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Sir Charles Seymour Wright is shown in this 1912 photo by Herbert Ponting, upon his return from the Polar Journey photo. (Herbert Ponting/THE CANADIAN PRESS)
Sir Charles Seymour Wright is shown in this 1912 photo by Herbert Ponting, upon his return from the Polar Journey photo. (Herbert Ponting/THE CANADIAN PRESS)

Globe Editorial

Wright is unsung hero of Canadian exploration Add to ...

One hundred years ago today, Charles Seymour “Silas” Wright, an unsung hero of Canadian exploration and science, discovered the body of Captain Robert Falcon Scott, who had died after having been beaten to the South Pole by Norwegian explorer Roald Amundsen. Wright is one of those fascinating Canadians that we have such a penchant for ignoring.

Born in Toronto in 1887, Wright attended Upper Canada College, studied physics and mathematics at the University of Toronto before moving to Cambridge University where he applied for a position on Capt. Scott’s ill-fated 1910-1913 expedition.

Hired as the expedition’s physicist and glaciologist, Wright explored the snow- and glacier-free McMurdo Sound Dry Valleys, one of which was named for him. His extensive Antarctic field research resulted in his authorship of the first major English-language textbook on glaciology, which influenced generations of scientists.

When it had became obvious that Scott’s South Pole party had met with disaster, Wright joined the search party. On Nov. 12, 1912 it was Wright who located Scott’s tent, which held the frozen remains of Scott, Henry “Birdie” Bowers and Edward Wilson along with photographs and Scott’s diary, one of the greatest documents of exploration, with its haunting words, “Had we lived, I should have had a tale to tell of the hardihood, endurance, and courage of my companions which would have stirred the heart of every Englishman. These rough notes and our dead bodies must tell the tale.”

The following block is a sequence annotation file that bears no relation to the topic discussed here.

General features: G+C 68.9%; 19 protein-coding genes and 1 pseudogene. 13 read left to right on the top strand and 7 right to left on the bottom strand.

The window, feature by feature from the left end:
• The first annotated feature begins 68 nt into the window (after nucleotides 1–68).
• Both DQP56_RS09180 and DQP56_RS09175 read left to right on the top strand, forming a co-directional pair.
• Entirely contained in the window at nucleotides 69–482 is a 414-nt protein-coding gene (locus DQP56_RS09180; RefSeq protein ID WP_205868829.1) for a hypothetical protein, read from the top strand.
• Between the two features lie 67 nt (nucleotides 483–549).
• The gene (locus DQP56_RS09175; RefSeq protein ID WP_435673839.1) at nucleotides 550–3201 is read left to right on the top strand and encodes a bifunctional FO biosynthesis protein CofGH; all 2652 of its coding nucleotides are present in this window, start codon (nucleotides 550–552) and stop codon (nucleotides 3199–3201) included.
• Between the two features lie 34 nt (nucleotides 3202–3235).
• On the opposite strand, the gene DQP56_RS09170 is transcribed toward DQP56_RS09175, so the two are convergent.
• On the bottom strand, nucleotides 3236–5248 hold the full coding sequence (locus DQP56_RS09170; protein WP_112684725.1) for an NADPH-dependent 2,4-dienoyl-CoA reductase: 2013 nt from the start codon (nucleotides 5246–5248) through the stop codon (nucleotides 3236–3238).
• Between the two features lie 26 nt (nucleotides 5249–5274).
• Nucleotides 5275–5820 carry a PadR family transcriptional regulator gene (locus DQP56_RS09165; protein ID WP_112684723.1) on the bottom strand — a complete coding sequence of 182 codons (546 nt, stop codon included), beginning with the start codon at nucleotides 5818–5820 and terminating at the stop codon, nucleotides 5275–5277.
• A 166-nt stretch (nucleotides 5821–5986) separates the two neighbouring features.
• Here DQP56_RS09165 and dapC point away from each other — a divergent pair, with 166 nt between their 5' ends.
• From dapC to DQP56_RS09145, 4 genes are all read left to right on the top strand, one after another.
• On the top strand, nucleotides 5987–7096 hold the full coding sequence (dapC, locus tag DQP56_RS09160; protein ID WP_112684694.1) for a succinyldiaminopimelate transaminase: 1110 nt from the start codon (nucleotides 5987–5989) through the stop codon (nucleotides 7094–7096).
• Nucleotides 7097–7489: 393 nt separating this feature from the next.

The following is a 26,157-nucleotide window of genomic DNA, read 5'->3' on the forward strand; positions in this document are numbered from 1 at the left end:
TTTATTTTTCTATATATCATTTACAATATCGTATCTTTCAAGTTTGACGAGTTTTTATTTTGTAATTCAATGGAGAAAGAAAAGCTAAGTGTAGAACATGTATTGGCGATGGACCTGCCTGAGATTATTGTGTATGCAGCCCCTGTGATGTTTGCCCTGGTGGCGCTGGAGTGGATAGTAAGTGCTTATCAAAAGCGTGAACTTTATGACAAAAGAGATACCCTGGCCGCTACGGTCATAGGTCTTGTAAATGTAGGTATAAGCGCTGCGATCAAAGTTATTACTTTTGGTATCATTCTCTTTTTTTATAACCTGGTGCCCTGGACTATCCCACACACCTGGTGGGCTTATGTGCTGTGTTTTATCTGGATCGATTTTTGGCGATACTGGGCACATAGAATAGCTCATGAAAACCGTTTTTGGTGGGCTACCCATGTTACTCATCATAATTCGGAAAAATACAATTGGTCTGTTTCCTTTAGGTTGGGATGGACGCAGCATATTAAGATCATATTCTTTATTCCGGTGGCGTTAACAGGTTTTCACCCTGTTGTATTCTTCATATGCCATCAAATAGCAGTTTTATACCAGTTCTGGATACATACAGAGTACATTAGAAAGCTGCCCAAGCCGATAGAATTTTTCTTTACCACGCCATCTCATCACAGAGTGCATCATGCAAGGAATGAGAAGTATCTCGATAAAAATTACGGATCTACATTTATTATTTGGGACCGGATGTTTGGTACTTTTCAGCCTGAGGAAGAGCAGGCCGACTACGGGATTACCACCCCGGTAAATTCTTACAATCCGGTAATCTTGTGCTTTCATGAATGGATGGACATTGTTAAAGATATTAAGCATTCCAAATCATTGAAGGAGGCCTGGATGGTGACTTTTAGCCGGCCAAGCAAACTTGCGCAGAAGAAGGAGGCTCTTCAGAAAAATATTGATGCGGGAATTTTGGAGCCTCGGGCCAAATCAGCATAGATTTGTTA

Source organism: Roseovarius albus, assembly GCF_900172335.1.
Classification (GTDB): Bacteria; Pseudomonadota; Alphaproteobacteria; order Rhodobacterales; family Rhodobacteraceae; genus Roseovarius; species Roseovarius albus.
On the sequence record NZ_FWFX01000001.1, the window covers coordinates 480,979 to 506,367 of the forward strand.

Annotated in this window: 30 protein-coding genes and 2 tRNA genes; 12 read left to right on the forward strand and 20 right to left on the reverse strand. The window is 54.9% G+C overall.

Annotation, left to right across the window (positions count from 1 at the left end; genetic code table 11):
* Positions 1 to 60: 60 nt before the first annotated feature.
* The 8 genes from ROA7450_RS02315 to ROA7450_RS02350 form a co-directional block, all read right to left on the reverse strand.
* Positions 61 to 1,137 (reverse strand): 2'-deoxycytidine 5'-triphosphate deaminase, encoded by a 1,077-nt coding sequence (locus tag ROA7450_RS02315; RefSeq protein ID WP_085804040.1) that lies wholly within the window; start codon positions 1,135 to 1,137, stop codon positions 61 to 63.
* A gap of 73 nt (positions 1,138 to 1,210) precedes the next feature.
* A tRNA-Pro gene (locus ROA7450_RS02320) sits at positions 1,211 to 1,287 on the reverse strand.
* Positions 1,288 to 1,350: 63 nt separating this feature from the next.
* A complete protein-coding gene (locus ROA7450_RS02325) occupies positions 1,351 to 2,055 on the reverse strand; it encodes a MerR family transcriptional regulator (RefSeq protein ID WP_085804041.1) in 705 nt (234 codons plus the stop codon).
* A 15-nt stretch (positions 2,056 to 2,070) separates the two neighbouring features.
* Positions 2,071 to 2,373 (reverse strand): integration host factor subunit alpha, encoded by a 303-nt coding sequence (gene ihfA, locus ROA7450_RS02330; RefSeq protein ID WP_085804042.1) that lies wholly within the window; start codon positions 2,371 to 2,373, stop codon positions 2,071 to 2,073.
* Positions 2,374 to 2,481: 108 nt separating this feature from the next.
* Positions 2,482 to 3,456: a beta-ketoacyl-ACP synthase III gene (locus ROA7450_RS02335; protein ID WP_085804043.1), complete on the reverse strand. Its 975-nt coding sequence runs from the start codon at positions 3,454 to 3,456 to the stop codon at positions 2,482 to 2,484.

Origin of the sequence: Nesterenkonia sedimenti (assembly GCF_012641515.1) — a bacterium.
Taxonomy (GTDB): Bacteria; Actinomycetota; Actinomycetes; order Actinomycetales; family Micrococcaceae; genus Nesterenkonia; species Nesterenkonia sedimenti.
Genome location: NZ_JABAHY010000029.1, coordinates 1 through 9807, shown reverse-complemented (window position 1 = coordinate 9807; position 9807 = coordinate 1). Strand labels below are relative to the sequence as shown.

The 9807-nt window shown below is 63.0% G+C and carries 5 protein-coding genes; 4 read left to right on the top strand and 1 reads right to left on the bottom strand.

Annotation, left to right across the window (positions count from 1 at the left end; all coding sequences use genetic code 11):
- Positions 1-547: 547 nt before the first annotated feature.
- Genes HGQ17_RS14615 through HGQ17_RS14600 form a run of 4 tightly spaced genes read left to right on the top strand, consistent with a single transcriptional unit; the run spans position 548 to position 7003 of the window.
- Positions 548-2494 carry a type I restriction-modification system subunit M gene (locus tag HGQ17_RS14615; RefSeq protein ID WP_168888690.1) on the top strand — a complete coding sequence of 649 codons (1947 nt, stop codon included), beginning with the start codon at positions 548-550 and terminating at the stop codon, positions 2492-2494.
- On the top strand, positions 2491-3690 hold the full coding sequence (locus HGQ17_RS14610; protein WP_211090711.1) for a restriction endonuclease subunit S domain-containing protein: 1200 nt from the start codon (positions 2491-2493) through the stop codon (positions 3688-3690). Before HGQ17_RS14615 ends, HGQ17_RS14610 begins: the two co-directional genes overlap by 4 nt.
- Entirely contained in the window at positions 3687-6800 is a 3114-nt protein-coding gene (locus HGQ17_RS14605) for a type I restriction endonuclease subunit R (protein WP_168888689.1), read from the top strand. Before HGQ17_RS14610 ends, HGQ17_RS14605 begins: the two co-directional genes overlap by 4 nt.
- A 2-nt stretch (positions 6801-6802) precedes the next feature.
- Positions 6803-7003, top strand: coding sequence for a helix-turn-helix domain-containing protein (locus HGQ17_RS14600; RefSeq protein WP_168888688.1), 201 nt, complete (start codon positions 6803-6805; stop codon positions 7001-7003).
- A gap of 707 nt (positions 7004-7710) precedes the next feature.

Wright was just 25 years old when his Antarctic exploits came to an end. He went on to a remarkable career, directing the team involved in the early development of radar, and developing the technology used to detect magnetic anti-shipping mines and torpedoes, which led to a knighthood in 1946. He served as director of scientific research at the Admiralty and chief of the Royal Naval Scientific Service. He later worked at the Royal Canadian Navy’s Pacific Naval Laboratory, Royal Roads Military College and the University of British Columbia. Silas Wright died on Salt Spring Island, B.C. in 1975.

Wright Valley is on the Antarctic map, and this distinguished Canadian scientist belongs on Canada’s map as well. Or at least its radar.

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